Saving seed and food grains
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CTA. 1991. Saving seed and food grains. Spore 35. CTA, Wageningen, The Netherlands.
Permanent link to this item: http://hdl.handle.net/10568/45610
Wood ash, sand, eucalyptus and guava leaves can be used to protect small quantities of seed and food grams from insect attack. Damage can also be avoided by removing crops from the field as quickly as possible after harvesting. In Senegal, Peace...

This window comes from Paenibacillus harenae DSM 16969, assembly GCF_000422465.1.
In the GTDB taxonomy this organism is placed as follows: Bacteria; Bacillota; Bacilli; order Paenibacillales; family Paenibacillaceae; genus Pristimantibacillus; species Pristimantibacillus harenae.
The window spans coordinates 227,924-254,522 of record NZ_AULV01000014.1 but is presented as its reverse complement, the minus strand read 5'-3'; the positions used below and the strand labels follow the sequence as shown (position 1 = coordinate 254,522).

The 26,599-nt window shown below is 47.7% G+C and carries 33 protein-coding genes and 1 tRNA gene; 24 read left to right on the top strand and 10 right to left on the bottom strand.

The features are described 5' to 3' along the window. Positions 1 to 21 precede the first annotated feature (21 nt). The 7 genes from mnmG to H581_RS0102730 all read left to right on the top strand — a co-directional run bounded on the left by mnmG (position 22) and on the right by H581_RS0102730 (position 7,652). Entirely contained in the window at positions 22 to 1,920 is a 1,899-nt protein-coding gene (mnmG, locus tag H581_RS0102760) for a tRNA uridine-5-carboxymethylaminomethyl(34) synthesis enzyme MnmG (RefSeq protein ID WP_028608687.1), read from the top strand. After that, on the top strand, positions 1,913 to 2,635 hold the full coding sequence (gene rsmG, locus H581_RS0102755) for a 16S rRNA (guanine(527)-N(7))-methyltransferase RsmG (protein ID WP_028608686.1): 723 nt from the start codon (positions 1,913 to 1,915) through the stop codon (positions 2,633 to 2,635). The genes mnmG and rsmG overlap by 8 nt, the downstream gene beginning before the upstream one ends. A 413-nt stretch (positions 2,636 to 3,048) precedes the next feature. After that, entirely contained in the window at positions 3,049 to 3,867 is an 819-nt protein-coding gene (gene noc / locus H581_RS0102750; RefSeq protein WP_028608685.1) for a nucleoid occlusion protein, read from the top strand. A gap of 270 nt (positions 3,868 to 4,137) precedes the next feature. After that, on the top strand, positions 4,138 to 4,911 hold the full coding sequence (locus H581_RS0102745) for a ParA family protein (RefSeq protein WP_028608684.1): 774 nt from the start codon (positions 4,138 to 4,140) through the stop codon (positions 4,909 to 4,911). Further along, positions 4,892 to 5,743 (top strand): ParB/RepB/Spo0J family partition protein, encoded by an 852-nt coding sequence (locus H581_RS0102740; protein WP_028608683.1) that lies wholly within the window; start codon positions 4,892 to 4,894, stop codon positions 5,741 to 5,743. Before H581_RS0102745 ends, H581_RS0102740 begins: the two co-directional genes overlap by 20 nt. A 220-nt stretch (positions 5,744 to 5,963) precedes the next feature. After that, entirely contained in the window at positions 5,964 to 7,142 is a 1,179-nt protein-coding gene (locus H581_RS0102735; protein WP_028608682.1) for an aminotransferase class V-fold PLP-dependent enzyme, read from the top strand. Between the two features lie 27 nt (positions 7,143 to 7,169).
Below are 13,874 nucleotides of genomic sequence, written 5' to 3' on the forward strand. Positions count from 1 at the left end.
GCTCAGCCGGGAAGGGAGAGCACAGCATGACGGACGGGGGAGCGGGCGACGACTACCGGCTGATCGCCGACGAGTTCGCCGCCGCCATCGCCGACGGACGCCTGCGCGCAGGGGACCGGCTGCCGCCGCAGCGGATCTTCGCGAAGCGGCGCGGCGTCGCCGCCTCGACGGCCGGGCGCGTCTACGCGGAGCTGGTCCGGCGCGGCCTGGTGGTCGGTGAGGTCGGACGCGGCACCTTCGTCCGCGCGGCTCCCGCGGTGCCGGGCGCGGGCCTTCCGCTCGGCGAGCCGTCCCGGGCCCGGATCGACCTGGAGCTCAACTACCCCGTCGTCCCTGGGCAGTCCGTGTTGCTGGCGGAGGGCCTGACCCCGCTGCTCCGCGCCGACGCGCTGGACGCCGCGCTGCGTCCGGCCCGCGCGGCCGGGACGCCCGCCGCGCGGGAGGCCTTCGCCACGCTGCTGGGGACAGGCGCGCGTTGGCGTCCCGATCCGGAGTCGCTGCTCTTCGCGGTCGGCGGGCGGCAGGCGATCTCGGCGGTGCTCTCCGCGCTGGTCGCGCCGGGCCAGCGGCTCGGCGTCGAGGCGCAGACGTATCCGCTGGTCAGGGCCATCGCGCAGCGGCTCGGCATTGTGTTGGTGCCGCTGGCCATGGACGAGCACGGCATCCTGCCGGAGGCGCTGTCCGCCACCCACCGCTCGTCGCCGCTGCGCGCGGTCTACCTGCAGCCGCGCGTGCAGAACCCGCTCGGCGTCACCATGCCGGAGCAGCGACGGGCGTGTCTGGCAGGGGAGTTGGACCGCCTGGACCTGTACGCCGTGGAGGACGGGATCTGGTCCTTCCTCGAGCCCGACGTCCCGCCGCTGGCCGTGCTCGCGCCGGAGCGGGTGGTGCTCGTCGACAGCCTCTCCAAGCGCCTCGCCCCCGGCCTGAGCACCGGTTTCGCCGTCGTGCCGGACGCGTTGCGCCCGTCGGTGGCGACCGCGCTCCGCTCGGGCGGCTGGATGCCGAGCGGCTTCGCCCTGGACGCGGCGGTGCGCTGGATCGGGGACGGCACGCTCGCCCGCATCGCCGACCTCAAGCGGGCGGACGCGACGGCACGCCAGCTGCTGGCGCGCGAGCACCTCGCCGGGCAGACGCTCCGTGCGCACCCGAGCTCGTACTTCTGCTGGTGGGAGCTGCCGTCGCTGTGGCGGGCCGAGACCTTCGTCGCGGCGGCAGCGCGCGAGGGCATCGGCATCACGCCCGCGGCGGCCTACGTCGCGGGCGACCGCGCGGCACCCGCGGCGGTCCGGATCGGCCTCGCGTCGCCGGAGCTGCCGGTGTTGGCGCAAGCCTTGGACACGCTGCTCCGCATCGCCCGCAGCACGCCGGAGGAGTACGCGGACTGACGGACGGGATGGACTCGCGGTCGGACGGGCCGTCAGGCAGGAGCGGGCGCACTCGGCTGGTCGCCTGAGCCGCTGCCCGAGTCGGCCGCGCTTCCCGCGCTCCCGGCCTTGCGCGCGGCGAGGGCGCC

Wood ash, sand, eucalyptus and guava leaves can be used to protect small quantities of seed and food grams from insect attack. Damage can also be avoided by removing crops from the field as quickly as possible after harvesting. In Senegal, Peace Corps volunteers have been investigating simple ways of protecting peanut seed stocks from insect attack without using chemicals. They tried using wood ash, sand, and neem leaves. Wood ash added to the peanuts at a rate of 1:4 saved over 80% of the seed from attack by bruchid beetles. Over 90% of the seed was undamaged when it was mixed with sand at a rate of 1:2. Chemical control with Actellic was no more effective than sand. Neem leaves, however, only protected 50% of the seeds. It was also found that where no protection was given at all, there was a considerable advantage in removing the seed from the field within a month of harvest instead of leaving it for up to four months, as is common practice. In Egypt researchers have found that small quantities of rice can be protected from the rice weevil by using powdered eucalyptus or guava leaves. The leaves were sun dried and ground to a fine powder. When 15g of either powder was added to 100g of rice, no weevils matured into adults. When used in smaller doses, the guava leaf powder was found to be more toxic than the eucalyptus. It was also apparent that both powders repelled insects and that this effect lasted for seven days. On-Farm Seed Production Project 8P 3746, Dakar, SENEGAL Dr Aziza Sharaby Laboratory of Plant Protection National Research Centre Dokki, Cairo, EGYPT